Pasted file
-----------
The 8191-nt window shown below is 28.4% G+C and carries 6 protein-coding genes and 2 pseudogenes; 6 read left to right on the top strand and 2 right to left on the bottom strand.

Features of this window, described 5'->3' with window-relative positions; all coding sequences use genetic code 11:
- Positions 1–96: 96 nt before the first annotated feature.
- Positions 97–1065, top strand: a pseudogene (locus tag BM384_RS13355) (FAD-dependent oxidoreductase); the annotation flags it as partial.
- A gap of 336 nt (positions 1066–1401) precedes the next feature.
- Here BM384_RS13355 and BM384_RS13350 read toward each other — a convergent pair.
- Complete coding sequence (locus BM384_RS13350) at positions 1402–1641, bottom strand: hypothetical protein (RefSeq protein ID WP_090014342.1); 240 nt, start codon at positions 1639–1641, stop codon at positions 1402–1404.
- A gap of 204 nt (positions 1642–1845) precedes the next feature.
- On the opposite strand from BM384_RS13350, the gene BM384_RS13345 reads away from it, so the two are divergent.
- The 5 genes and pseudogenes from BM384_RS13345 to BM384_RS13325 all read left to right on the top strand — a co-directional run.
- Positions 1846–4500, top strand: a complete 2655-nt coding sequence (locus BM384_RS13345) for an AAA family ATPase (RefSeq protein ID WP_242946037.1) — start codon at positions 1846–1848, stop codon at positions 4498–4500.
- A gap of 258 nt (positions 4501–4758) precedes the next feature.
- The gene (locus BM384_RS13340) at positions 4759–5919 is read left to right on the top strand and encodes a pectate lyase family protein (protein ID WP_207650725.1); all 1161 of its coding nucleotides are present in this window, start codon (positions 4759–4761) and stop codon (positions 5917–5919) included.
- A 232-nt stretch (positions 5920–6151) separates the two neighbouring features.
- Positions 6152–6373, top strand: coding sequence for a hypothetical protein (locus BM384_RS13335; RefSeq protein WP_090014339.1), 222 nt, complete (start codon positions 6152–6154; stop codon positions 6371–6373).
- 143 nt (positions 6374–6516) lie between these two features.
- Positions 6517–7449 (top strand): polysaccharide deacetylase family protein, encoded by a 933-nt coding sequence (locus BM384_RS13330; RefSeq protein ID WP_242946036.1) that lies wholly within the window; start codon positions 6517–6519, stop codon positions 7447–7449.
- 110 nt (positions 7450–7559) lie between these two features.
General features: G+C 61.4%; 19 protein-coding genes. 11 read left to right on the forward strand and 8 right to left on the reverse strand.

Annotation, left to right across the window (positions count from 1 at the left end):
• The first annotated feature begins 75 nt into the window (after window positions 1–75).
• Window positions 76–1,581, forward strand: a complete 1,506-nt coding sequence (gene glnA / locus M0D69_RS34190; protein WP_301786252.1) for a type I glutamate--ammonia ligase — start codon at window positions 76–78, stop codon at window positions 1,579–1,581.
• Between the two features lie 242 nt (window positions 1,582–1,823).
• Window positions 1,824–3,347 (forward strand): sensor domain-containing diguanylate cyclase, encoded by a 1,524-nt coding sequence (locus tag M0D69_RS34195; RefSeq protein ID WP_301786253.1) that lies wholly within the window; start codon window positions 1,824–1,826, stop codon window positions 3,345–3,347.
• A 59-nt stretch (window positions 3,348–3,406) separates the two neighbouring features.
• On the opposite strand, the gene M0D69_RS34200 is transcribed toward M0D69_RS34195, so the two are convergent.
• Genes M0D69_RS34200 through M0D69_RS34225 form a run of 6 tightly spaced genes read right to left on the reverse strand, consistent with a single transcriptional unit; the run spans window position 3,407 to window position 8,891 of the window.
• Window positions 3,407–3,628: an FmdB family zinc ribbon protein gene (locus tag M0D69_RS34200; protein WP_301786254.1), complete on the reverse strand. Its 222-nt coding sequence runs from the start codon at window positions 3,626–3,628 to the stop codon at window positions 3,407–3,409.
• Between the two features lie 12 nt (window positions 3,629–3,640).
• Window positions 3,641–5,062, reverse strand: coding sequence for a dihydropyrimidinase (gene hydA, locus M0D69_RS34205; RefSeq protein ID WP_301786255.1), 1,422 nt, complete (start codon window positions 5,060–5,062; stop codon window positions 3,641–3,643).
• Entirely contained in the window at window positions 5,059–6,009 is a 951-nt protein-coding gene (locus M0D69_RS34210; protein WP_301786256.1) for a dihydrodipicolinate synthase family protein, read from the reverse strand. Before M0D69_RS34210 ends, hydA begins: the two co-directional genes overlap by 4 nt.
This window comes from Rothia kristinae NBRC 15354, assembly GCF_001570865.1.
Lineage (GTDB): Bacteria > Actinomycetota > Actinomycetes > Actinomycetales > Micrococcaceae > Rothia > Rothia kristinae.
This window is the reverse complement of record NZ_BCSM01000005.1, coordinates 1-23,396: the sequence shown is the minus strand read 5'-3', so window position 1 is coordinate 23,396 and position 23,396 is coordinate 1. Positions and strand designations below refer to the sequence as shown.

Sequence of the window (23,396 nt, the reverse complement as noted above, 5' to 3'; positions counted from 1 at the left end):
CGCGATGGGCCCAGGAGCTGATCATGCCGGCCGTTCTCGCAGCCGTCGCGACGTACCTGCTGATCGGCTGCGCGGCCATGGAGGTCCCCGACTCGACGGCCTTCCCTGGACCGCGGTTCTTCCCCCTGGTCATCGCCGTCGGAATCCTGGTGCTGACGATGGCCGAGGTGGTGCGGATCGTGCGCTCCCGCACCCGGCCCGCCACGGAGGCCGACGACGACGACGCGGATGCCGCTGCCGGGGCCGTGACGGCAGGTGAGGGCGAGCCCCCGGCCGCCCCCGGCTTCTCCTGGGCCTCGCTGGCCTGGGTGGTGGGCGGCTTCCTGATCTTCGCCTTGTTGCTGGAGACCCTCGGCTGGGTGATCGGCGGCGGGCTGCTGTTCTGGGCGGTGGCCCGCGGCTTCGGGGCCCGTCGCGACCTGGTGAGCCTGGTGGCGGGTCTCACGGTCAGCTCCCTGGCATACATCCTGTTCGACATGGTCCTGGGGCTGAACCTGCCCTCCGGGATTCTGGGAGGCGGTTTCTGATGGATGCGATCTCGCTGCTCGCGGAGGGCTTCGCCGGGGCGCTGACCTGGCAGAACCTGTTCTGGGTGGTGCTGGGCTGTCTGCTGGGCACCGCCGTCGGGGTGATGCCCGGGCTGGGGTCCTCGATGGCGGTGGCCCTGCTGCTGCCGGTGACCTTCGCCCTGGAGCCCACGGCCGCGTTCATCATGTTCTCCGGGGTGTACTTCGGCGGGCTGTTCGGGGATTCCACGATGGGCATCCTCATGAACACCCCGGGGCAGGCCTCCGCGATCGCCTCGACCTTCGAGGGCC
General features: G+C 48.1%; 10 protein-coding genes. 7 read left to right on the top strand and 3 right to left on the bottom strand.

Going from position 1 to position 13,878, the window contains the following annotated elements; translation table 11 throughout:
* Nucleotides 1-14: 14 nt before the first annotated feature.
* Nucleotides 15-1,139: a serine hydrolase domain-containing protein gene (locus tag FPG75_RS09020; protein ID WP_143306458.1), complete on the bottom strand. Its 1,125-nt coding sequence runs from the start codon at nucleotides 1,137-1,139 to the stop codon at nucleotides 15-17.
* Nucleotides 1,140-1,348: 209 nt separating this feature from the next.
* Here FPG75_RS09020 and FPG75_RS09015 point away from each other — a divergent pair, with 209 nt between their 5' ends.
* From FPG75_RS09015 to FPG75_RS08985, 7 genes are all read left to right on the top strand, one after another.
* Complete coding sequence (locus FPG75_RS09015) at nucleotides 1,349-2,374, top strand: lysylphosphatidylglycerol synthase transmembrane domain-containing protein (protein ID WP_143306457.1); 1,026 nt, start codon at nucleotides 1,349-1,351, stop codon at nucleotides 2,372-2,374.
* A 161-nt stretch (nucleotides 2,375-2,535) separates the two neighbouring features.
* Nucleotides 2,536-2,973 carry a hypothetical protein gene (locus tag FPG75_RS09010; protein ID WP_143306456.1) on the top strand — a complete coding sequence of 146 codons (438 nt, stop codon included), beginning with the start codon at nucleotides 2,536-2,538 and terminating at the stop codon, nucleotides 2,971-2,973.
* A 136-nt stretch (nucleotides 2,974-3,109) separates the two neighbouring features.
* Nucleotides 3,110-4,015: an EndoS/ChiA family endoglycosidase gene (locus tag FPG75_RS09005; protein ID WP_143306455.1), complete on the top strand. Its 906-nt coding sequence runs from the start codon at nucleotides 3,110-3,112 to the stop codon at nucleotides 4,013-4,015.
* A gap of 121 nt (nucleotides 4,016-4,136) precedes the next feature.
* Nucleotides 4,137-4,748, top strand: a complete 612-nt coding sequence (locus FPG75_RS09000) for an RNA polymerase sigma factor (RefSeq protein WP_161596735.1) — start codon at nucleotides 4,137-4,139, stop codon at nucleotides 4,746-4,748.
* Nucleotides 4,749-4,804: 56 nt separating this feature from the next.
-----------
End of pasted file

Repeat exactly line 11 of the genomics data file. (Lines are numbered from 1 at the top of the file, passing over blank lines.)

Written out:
- Positions 1846–4500, top strand: a complete 2655-nt coding sequence (locus BM384_RS13345) for an AAA family ATPase (RefSeq protein ID WP_242946037.1) — start codon at positions 1846–1848, stop codon at positions 4498–4500.